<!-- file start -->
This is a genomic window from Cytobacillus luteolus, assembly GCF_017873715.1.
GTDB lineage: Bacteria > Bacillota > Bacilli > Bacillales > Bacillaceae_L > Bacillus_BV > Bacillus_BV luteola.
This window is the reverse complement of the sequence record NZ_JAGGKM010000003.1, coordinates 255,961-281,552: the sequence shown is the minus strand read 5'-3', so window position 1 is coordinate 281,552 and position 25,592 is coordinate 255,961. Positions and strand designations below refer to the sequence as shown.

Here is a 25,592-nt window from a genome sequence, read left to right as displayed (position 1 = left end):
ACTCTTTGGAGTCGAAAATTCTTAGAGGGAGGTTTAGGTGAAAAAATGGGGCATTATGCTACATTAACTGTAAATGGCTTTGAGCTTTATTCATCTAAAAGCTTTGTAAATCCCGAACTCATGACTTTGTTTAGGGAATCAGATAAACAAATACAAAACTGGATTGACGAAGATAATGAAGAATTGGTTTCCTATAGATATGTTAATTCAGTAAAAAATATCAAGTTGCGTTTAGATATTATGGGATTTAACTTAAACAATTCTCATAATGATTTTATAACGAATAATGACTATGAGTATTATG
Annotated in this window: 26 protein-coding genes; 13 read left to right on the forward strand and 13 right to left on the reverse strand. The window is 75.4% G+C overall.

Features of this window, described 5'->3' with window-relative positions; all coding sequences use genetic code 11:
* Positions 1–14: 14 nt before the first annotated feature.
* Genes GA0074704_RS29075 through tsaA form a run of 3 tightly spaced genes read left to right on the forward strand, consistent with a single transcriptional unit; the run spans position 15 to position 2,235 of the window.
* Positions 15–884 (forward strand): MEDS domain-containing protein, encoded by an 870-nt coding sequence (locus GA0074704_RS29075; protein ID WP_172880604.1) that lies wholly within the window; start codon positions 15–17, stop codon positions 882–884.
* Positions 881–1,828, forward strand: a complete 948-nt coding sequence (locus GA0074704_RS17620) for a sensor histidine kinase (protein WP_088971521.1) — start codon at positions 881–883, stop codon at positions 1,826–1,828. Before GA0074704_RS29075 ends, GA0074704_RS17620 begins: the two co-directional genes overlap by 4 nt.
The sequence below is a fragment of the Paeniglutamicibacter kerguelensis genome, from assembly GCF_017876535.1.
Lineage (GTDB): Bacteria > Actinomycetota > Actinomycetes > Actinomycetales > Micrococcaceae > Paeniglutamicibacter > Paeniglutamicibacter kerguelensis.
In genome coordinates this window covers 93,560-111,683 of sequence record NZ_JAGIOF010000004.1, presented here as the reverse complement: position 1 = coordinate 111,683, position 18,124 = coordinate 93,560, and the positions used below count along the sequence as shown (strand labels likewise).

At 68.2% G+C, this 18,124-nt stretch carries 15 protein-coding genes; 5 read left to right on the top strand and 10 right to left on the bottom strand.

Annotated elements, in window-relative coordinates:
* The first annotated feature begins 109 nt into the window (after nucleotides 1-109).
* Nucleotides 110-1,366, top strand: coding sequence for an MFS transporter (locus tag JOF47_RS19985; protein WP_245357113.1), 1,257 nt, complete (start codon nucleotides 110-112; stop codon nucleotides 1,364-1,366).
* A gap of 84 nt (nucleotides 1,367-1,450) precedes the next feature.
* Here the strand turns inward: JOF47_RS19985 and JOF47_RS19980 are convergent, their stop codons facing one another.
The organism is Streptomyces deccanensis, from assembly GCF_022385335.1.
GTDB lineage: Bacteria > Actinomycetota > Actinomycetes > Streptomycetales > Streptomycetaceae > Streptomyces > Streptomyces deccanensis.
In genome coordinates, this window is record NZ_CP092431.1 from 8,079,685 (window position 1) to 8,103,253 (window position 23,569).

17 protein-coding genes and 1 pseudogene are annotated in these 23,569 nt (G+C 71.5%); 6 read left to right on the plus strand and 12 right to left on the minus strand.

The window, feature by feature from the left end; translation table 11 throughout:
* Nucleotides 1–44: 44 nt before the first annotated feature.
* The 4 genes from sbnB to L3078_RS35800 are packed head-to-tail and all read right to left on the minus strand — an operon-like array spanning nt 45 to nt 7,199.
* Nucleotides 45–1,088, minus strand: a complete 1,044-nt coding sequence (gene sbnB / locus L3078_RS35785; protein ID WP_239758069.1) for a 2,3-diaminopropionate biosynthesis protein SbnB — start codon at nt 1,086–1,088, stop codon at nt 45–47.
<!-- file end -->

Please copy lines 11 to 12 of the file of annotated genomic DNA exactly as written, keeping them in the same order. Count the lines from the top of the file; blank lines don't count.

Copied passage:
* Positions 881–1,828, forward strand: a complete 948-nt coding sequence (locus GA0074704_RS17620) for a sensor histidine kinase (protein WP_088971521.1) — start codon at positions 881–883, stop codon at positions 1,826–1,828. Before GA0074704_RS29075 ends, GA0074704_RS17620 begins: the two co-directional genes overlap by 4 nt.
The sequence below is a fragment of the Paeniglutamicibacter kerguelensis genome, from assembly GCF_017876535.1.